RTS Coaching – Whole Foot on RDL’s

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One of the key things we focus on at IFAST is feeling your feet when you train.

Feeling your whole foot is critical for optimizing center of gravity, which in turn allows you to load and feel the appropriate muscles when training.

I often joke that strength training is the only sport where it’s beneficial to be on your heels, but sometimes, that concept is taken to far.

In almost every athletic endeavor I think we need to find a balance: You want to feel your whole foot, but at the same time, always have an understanding of where your heel is.

In the video below, I dive into this concept a bit. On exercises like squats and deadlifts it’s important to feel the heels, as the natural tendency is to get pulled forward.

However, on an exercise like an RDL where you’re really trying to push back, I think it’s critical to feet the front part of your foot as well.

A few more takeaways to help dial in your RDL form:

  • Feel the whole foot at the top and bottom of the lift.
  • As you’re shifting your weight back, think about allowing your torso to come forward as well.
  • The first move out of the bottom should be driving the hips forward.

I hope you picked up a thing or two from this post, and if you want more info on RDL technique check out these two awesome articles:

How to RDL

How NOT to RDL

All the best

MR

6 Comments

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  1. Mike, great stuff. This is one of those topics that gets me a little excited. I’m a big, BIG fan of foot feedback!

    Feeling the foot provides tangible, useful proprioceptive feedback. I think it’s actually primal, as our early movements rely heavily on non-verbal sensory “cues”. I also definitely like the tripod foot concept as on overarching guiding principle.

    I like to think of it as “rooting into the floor”, and it provides a great sense of balance and stability.

    Concur that it is helpful to feel pressure through the ball of the foot on an RDL. I actually think there is a bit of a subtle rocking motion on hinges. The quads must provide a brace for the hamstrings and hip to extend. Without a stable brace from the quads, the knees are going to float forwards, which immediately takes tension off the hammies, and it all falls apart.

    I think there are subtle, natural weight shifts in any movement, as different muscle groups in the chain become dominant at particular ranges of motion. For example, you will often see on OLY squatter load the internal knee, and thus foot, out of the hole, and then engage the glutes hard, rocking force over to the side of the foot. The knees and femurs correspond with an “in-hard out” pattern, a bowing.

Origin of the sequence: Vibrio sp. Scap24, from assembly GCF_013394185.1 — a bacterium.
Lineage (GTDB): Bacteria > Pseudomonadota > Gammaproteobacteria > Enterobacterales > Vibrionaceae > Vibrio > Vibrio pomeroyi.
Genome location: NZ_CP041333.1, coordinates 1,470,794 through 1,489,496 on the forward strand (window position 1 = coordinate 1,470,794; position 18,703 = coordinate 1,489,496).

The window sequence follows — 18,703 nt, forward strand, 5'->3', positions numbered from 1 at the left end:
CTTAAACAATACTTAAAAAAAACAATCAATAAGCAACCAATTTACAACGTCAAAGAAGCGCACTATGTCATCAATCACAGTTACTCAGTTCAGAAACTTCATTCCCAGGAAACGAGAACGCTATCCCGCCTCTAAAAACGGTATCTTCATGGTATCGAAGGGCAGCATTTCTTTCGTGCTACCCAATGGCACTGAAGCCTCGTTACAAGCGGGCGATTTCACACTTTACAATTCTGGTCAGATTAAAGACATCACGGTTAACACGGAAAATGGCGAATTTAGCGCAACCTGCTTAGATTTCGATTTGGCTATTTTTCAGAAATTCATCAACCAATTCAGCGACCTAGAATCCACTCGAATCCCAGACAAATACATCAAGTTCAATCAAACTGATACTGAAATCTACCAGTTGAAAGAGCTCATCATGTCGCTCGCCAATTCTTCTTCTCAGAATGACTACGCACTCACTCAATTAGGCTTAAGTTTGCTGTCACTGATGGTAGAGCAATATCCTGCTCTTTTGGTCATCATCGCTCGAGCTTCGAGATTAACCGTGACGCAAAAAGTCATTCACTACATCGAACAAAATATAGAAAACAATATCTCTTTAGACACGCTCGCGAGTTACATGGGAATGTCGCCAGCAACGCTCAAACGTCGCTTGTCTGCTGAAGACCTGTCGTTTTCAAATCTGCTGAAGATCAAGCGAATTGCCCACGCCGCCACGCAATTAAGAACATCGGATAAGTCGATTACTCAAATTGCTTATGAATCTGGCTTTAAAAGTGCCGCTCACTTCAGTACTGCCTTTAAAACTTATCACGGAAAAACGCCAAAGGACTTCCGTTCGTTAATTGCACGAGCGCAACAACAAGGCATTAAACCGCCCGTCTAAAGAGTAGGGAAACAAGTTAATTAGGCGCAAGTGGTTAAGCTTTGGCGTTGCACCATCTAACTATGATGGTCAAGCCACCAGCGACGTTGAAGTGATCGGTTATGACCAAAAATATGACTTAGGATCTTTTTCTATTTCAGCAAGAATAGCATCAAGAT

This happens naturally and unconsciously as the “above-ground” movement occurs, and generally takes care of itself.

    Interesting that consciously directing, or re-directing, force through a section of the foot/floor, can also be used as a corrective technique, and can often solve problems right quick, when verbal cueing fails.

    By focusing attention on a certain part of the foot, up the chain, you are re-directing force through different muscle groups.

    A while back, I wrote a post on correcting valgus by using small plates under the lateral heel, as a sensory feedback technique. Smash the plates, and watch the valgus automatically correct. You simply cannot apply force through the side heel, and not engage the glutes, incl. medius and the short rotators.

    Palpate the side hip and give it a try from a seated position. Press the outside of the heel into the ground. Note how the side hip stiffens, and the femurs will move to the side and line up over the foot.

    Once someone makes the connection between pressure at the foot, and movement shift up the chain, it gets much simpler for them to self-correct, from rep to rep, even mid-movement.

    Great post, good sir! DB

  2. So simple yet practical. Guilty as charged. Hips/glutes back too far. Thought that was right. Indeed foot proprioception is a very useful cue. Thanks Mike. Hey where’s the big guy, how is he? Um, Little….? 🙂

  3. To clarify your feet should be pointed straight? What are your thoughts on external femur rotation necessary for glute activation (aka feet pointed out some)?

    • Yes, feet pointed forward.

      And toeing out is really just one piece of the puzzle, and not necessarily necessary on an exercise like an RDL. I’ll write something up on this later, as it’s far too vast to give a good answer here 😉

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